January 27, 2016
For the final installment of my January Fleming Education Intersections, I turn to the Academic League of Nations that my parents exposed me to throughout my childhood. I don't know if my experiences with academic get-togethers were atypical in Morgantown than in other college towns; certainly the 1960s and 1970s offered an easier time to coordinate such dinner parties.
Sure, maybe the pot pies and the crock pot
Pot luck dinners became a family joke,
But I seriously doubt the young boy
Could have truly appreciated the exotic
Progressive dinners that featured
Orangish soups in tiny Thai bowls
That less worldly folk might have scoffed
Were too small to even serve as gravy boats,
And those tiny red crystal glasses:
How did anyone quench their thirst?
That boy would have called those dinners
Depressive not progressive.
Yet, they were progressive and they impacted me
In ways too subtle for a younger me to see.
How many kids can say their night was
Populated by at least the physicist, the chemist,
The anthropologist, the political scientist,
The economist, the engineer,
The musical or the feminist theorist.
(Or, so many more that came through the door.)
Even today if I crow that any combination
Of these academics came to a party,
Expectations would be of a joke, but no punchline
(unless you count the time the punch got double-spiked).
Amongst them all was the steady flow
Of the pharmacologists, my father's extended family,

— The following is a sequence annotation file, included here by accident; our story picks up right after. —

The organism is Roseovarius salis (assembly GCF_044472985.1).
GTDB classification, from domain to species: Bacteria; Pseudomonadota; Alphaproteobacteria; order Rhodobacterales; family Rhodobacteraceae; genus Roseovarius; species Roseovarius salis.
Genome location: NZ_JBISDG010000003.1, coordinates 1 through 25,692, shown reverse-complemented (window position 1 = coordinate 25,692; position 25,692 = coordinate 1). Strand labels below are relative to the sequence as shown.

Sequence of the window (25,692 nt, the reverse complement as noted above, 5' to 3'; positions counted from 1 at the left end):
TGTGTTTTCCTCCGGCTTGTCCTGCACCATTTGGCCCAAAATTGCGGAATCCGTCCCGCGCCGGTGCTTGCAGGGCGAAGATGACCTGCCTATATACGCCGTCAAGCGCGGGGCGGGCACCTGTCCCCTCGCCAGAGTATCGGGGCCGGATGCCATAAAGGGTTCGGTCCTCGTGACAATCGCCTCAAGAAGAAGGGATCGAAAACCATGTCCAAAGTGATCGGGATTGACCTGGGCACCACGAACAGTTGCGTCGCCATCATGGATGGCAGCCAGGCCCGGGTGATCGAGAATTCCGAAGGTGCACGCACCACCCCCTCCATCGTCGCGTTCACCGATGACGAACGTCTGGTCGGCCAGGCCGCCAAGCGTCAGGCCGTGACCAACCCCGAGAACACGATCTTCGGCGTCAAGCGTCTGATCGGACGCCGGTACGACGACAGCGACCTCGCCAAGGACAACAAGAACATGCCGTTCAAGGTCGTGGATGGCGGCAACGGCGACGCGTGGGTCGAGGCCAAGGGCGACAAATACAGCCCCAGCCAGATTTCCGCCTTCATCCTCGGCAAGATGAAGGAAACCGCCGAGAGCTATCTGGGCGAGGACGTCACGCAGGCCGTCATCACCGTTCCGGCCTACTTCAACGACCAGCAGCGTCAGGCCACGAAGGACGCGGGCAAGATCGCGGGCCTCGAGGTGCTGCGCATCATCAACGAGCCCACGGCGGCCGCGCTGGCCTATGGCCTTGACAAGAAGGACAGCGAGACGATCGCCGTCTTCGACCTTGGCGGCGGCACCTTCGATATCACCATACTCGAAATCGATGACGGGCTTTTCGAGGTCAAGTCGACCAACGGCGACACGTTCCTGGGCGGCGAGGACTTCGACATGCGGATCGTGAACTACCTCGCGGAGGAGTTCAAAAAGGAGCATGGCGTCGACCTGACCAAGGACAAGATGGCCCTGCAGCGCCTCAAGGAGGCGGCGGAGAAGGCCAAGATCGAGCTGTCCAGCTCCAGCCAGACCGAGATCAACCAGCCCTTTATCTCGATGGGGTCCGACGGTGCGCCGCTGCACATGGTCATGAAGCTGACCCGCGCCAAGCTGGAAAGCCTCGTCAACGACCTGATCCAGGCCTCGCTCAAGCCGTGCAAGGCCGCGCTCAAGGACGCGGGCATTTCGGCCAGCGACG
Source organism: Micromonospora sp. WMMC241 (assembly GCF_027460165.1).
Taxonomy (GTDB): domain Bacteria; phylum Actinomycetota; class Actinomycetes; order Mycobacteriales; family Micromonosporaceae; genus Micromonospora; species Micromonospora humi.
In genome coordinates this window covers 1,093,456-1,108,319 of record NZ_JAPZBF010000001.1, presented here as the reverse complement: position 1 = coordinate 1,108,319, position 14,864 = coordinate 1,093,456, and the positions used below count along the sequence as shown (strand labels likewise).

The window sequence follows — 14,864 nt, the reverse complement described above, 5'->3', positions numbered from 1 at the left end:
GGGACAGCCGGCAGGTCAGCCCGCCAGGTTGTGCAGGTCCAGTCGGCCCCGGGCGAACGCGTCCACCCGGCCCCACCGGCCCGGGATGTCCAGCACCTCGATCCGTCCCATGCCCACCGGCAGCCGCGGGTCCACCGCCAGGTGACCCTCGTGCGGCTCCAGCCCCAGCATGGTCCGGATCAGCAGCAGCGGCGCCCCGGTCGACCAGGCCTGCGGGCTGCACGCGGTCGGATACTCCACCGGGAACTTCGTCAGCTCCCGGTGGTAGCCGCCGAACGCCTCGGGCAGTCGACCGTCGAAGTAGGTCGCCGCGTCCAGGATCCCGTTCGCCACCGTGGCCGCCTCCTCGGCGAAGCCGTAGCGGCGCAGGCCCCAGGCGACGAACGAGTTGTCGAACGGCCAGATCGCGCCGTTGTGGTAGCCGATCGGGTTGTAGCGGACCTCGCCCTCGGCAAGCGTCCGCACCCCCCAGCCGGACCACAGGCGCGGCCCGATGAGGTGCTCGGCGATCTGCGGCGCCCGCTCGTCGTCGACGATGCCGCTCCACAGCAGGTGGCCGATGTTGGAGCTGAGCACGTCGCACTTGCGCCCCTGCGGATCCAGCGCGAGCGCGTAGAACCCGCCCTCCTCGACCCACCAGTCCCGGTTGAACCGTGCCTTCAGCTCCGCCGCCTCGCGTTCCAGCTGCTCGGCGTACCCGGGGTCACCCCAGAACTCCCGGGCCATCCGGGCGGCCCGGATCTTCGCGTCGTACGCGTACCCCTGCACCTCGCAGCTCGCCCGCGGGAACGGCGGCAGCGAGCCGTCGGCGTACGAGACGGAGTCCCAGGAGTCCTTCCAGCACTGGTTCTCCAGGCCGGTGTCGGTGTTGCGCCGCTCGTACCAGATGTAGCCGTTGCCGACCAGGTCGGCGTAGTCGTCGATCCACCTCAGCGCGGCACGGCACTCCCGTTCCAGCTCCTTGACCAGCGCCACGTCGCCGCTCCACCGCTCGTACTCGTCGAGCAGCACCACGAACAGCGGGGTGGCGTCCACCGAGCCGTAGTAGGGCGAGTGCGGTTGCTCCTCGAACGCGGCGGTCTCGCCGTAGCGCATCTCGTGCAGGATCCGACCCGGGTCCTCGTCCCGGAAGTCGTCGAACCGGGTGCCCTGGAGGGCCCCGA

Exceptional scientists, better teachers,
(Unprecedented excellence in teaching
Awards to an entire department),
Dedicated men and women to the mission
Of their department and their school.
Best of all the jokes came fast and furious,
Improv before I even knew what that was.
I, their willing audience, always
Accepted in their laboratories
And on their diamonds as if one of them.
I grew to know these people by these disciplines
Moreso than by actual names,
I hope never disrespectful, just heedful
Of their representation of one piece of thoughtful
Dialogue about the nature of the world.
Everyone so welcoming of the interruptive boy
Sprinting in to update a score,
Even though he was sure
Only his dad and the poli scientist particularly cared,
Perhaps his ruse to more easily eavesdrop
On conversations beyond the cup of his hand to ear
And certainly way over his head.
In a time dominated all the more
By anti-intellectual scorn
That destroys the country's promise,
I recognize the privilege of being born
Into a world so open to the value of ideas
And academic ideals.
Even as we saw these erode in the transition
Of dad's retirement and my rise,
I vowed to fall back on the same sense of community
And shared investiture,
even if rank or title or office
Threaten to take this all away from me.